This is not a piece I ever wanted to pen. On Sunday last, 31 st March, we lost Bernard Fitzgibbon the president and ex-chairman of the Tyneside Irish Centre. He went peacefully during his sleep and is now no doubt reunited with his beloved wife, Doreen, and other members of his large family in a Tipperary heaven.
Born in the shadow of the Galtee mountains, Barney came over to Manchester at a young age and by the 1970’s was establishing his civil engineering business in Newcastle having moved up this way for work with his late brother Maurice.
He gave employment and “put bread on the table” for dozens of lads coming to the North East on contracts for local authorities and the utility firms. His stories of those days were legion and no doubt will be retold a few times yet. He remained engrossed with the industry and I recall his relishing Ultan Cowley’s lecture on “The Men who Built Britain”. He couldn’t understand how I could have a university degree and didn’t know the difference between green Murphy and grey Murphy. His wealth of business experience was invaluable to me when we worked together as chairman and secretary of the Irish Centre 2006-2016.
The fact we are still there with a sound roof, a lift and proper drains and services is mainly due to him. He was also a wonderful ambassador for the centre and for the Irish community and developed a huge network of friends throughout the UK and Ireland. He was a stalwart patriot but hated extremism or sectarianism: he had family in the North of Ireland too. As Anglo-Irish relations recovered in the last ten years, he was delighted to represent us at the Embassy in London and to meet President Higgins and the Queen herself on an historic visit to Buckingham Palace.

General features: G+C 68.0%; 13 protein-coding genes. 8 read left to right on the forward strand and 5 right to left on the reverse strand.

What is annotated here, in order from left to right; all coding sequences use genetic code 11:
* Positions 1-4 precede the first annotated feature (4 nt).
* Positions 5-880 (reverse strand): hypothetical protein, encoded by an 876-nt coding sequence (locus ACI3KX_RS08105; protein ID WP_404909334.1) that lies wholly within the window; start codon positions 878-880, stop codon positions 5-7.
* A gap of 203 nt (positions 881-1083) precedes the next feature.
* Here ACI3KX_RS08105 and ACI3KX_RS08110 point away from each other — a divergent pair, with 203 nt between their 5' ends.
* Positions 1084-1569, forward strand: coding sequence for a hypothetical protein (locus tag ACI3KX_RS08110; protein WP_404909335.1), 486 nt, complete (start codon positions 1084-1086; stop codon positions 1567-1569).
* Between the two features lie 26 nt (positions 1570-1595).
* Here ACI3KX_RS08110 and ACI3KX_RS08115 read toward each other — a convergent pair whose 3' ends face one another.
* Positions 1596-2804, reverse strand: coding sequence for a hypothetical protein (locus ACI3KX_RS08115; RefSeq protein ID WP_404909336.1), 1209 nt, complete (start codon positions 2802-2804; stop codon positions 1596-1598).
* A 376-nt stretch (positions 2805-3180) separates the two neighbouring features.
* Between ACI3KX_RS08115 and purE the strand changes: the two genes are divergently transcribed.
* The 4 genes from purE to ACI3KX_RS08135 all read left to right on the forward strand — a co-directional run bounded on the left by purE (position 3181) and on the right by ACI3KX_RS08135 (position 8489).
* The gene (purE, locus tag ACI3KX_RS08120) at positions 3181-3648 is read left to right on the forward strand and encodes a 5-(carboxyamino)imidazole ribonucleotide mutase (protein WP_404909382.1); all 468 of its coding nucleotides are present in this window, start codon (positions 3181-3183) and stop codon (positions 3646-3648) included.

Barney never forgot his home in Tipperary and his passion for the GAA and love of hurling remained as strong as ever. We never ventured up the slopes of Slievenamon, but together we did visit his old haunts in Cahir, Ballyporeen, Mitchelstown and Clonmel. He knew and loved every inch of the place and its history and people. But then he also knew every highway and byway in Newcastle and Northumberland. Indeed everywhere we went he met people who were proud to call him their friend. I am glad to think I was also one of those.
Requiem Mass in Sacred Heart RC Church, North Gosforth on Monday 15th April at 1pm. Meeting afterwards at the Tyneside Irish Centre, Newcastle.